Current Landfill

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Proposed Expansion
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Because the Erie Lakeview Landfill can only hold so much, researchers are trying to find a way to expand the landfill to make it last longer. According to the article Landfill Expansionby John Guerriero, the Department of Environmental Protection says that the landfill can only go 1,543 feet above sea level. Right now, it is at 1,480 feet (Landfill Expansion). The locals in Erie joke that the landfill is one of the highest points in the county. In fact, you can see the lake and even parts of Canada on a clear day from the top of the landfill- not that it would be the choicest location for sightseeing. The current size of the landfill that is used for trash is 130 acres and the proposed expansion is 90 acres. This land is located south of the current landfill. Because the space is currently the landfill’s property, Lakeview just needs to get the Department of Environmental Protection’s approval to use the property as a dumping space.
Those who support the landfill expansion argue that it will be easy because the land is right next to the current landfill and is already a “hole in the ground.” I say this because Lakeview uses the dirt from its southern property to cover up the daily garbage disposal. The people who do not support the expansion are those who are worried about the harmful toxins and odors that come from landfills. A larger landfill will lead to more and more deadly wastes. The proposed expansion is a much longer and more complicated process than one might think. According to Keith Doverspike, Lakeview’s Waste Management engineer, there are currently “eight binders, each 5 inches thick, along with 45 engineering drawings” of official documents concerning the expansion (Landfill Expansion). The expansion’s proposed cost is 40 million dollars. Summit Township, the host community of the Lakeview Landfill, receives one dollar for each ton of trash contributing to the landfill. This causes a reverse affect regarding recycling efforts. Since the county knows that it gets money for each ton of trash, the members of the community in turn will not pay as much attention to recycling. The worst part about this is that many plastics are not being recycled which causes them to sit in the landfill forever because they do not biodegrade. Therefore, more space is needed in the landfill to accommodate the extra waste.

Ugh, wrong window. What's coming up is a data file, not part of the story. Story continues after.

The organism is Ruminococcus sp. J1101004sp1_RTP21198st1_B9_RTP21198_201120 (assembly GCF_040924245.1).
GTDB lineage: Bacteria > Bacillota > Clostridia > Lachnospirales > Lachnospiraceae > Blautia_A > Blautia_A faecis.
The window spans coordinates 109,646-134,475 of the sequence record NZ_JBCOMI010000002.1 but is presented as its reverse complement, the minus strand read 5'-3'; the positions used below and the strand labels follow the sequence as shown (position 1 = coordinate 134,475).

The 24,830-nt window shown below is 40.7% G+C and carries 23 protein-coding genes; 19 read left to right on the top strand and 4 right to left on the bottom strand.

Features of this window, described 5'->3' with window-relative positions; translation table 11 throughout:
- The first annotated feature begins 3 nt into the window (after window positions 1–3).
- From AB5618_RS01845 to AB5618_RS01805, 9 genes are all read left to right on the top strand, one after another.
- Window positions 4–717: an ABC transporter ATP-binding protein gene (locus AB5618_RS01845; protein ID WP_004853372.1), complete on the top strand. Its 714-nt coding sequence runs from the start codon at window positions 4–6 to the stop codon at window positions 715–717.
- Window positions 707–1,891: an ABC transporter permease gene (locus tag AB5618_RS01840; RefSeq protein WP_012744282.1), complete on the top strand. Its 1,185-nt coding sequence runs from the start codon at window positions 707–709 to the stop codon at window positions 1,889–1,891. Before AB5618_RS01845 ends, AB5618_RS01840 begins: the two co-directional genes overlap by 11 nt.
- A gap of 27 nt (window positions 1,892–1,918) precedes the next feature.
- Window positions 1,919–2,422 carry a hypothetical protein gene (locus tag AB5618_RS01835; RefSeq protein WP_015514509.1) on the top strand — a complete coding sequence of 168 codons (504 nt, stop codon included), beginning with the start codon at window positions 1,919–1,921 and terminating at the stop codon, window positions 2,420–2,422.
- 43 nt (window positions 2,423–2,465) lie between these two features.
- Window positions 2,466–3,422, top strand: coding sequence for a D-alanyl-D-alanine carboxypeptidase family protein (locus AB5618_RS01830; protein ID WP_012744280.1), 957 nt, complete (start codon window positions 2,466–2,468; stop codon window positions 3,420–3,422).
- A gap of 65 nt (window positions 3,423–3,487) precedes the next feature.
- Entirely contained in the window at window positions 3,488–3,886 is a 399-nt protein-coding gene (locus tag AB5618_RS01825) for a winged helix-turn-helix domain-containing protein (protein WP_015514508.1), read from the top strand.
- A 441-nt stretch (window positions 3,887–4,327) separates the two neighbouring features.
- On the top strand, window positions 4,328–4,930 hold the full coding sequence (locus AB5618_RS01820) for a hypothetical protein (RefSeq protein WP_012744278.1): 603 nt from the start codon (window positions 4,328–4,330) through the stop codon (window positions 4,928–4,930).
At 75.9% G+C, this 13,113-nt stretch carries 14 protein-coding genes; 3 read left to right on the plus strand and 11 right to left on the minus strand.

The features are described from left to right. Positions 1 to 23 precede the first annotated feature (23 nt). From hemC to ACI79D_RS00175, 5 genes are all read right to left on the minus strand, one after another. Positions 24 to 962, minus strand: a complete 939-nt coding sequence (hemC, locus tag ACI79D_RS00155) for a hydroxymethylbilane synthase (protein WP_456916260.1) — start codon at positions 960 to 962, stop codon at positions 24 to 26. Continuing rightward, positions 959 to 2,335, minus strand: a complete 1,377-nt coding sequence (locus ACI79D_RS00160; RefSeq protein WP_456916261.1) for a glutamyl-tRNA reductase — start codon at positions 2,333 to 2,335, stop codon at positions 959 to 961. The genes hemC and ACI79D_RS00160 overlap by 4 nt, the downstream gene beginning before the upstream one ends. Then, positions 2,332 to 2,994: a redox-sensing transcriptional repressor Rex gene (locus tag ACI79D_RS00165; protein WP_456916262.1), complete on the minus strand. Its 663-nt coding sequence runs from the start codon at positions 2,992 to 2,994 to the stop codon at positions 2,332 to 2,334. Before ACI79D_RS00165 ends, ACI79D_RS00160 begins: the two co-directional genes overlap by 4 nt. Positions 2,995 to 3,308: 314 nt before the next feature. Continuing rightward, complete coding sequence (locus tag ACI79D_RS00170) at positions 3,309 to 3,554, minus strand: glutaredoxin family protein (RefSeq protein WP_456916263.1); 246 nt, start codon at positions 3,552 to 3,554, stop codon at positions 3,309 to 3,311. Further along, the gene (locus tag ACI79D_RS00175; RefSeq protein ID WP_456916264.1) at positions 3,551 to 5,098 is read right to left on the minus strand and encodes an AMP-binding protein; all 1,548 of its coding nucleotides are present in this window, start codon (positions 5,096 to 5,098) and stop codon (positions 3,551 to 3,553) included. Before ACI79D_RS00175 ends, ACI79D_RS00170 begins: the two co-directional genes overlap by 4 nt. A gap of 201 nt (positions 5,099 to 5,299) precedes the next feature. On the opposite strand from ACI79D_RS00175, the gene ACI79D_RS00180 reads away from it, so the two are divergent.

According to Beran Environmental Services, there is one main problem affecting the creation of the expanded landfill: a stream that flows through the landfill’s proposed expansion property. Because the stream belongs to the state, the landfill is not allowed to obstruct its flow. In order to perform the expansion, Lakeview must figure out how to redirect the stream while maintaining appropriate “buffers” around it so that toxins do not seep into the water (Beran). Another side-effect of the expansion concerning the stream is that the landfill must provide the new redirected stream with a wetland habitat where fish can safely live. This stream is one of the main concerns of Waste Management while they consider the landfill expansion.